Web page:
As Britain celebrates the diamond jubilee of Queen Elizabeth's 1952 ascension to the throne, it can also assess her legacy in balancing the monarch's duty as 'supreme governor' of the Church of England with being head of state.
Matt Dunham/AP Photo
As Britain celebrates the diamond jubilee of Queen Elizabeth II’s ascension to the throne, it can also honor her ability over the past six decades to subtly navigate a troublesome problem for any country: Finding the right balance between religion and state.
Nearly forgotten amid the celebrity and pomp of British royalty is the fact that the queen is not just the unelected head of state and a symbol of national unity and tradition. She is also the “supreme governor” of the Church of England.
And not only that, at her coronation, she was also designated as “Defender of the Faith.” (The title was first given to Henry VIII after he broke England away from the Roman Catholic Church in 1534 as part of the Protestant Reformation – and to allow for his divorce.)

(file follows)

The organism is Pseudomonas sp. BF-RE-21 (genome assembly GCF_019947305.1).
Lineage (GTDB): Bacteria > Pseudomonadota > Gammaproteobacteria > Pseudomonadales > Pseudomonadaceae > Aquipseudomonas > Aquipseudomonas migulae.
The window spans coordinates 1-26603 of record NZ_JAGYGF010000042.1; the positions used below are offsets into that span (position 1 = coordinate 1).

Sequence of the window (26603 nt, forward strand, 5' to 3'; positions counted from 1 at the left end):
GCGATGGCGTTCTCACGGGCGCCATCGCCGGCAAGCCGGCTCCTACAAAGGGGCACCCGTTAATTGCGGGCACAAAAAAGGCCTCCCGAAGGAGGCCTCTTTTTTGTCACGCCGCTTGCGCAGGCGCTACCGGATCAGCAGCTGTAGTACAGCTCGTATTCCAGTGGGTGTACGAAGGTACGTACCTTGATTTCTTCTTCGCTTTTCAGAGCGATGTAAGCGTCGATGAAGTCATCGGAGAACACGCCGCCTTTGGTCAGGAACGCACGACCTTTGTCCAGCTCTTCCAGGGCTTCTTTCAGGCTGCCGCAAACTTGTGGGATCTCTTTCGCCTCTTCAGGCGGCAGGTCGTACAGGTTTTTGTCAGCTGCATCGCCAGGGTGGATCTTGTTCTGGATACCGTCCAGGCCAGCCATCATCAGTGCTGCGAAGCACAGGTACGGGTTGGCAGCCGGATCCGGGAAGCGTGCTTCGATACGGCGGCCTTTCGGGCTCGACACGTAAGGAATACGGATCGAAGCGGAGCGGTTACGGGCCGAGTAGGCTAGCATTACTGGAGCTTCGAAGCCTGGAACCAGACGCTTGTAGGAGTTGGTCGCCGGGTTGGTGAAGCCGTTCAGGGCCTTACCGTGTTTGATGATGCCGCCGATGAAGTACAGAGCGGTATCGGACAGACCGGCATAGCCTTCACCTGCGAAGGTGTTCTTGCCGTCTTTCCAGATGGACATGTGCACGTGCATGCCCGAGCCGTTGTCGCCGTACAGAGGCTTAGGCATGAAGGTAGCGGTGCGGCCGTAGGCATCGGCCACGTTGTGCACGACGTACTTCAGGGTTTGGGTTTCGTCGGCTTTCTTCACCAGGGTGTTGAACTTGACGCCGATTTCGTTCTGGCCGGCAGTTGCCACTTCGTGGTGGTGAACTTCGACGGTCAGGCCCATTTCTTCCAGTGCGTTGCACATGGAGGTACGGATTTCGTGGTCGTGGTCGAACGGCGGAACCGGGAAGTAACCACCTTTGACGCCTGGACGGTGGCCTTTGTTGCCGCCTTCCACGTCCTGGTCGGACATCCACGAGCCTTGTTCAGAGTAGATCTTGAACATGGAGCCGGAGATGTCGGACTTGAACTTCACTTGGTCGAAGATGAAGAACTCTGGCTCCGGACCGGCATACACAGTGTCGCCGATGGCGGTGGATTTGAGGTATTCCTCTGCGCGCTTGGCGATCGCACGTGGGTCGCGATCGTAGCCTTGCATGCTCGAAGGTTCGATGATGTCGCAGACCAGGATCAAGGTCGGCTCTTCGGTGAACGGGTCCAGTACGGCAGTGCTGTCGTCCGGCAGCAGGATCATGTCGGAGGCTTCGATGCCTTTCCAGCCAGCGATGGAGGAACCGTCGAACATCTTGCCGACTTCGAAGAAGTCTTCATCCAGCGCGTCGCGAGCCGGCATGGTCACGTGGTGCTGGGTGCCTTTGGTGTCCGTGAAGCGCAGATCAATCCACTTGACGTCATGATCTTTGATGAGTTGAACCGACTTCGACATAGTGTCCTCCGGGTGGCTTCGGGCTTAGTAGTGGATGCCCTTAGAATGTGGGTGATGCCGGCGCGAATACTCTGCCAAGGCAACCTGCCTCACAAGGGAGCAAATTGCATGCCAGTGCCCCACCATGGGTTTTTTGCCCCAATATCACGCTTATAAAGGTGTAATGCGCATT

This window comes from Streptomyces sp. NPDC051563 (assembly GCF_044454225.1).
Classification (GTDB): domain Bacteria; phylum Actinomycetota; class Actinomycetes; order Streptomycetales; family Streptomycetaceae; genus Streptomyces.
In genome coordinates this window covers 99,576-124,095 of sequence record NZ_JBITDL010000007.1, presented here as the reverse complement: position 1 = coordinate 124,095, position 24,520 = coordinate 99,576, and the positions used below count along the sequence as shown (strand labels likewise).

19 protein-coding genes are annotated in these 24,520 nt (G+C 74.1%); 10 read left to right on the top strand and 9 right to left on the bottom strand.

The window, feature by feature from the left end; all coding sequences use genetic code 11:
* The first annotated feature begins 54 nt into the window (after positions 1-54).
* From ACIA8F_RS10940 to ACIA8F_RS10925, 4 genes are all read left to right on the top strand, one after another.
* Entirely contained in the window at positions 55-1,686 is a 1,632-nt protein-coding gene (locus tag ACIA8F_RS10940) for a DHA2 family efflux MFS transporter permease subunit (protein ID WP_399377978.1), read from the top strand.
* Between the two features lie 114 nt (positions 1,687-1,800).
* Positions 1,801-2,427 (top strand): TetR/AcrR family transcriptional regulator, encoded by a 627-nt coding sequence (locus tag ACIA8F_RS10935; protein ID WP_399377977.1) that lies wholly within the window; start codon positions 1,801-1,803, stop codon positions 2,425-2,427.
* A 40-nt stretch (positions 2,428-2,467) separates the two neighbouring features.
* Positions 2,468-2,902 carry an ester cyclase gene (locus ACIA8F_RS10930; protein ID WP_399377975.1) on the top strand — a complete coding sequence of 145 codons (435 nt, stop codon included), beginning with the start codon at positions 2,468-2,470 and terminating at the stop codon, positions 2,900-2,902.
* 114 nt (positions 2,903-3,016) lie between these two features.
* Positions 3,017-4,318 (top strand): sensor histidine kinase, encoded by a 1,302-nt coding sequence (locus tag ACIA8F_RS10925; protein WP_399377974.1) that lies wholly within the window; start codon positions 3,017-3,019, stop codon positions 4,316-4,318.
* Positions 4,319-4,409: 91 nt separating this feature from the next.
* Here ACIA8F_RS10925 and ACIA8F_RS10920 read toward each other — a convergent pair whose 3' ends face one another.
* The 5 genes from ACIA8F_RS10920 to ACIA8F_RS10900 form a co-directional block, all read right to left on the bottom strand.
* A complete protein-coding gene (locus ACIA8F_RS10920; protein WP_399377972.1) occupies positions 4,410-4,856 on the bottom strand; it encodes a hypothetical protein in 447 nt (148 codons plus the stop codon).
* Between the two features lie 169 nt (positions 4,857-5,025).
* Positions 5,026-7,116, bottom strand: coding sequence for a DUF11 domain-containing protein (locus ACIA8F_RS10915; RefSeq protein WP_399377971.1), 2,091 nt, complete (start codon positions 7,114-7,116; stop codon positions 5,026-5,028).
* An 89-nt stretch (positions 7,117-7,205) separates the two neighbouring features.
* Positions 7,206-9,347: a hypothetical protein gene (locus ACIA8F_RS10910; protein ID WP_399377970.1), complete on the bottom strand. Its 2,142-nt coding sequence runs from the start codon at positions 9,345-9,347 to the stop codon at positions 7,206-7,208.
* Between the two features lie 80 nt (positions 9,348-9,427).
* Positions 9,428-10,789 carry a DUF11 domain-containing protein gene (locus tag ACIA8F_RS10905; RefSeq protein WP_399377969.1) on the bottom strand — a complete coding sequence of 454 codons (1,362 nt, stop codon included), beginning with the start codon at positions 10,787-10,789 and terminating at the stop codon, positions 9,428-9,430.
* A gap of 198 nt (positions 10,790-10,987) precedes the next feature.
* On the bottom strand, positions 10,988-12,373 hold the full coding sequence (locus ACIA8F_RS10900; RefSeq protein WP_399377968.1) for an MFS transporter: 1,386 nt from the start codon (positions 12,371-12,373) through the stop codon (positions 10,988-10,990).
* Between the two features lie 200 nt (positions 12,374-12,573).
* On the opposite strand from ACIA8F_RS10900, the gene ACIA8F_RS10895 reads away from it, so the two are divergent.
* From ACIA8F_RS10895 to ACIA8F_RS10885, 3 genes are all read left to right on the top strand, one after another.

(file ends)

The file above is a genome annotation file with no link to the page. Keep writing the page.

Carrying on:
During her long reign, the queen has witnessed a marked shift in Britain from a country of largely one faith to that of many faiths – and no faith. Half of Britons today claim no religious affiliation. And Africa now has more Anglicans than England does.
Many in Britain criticize their country’s particular mix of church and state, or the spiritual and the temporal. Secularists are becoming a powerful voice. They point to the prime minister appointing the Archbishop of Canterbury or the fact that members of Parliament pledge allegiance to the queen. This mix prevents Britain from being a republic despite its being a historic and vibrant democracy.
A court recently agreed with one secularist that city council meetings should not be opened with a Christian prayer. No wonder then that the “defender of the faith” used the first event of her jubilee to hold a multi-faith reception at Lambeth Palace and to speak directly of her church’s role in Britain – despite the queen’s wise tendency to keep her opinions to herself.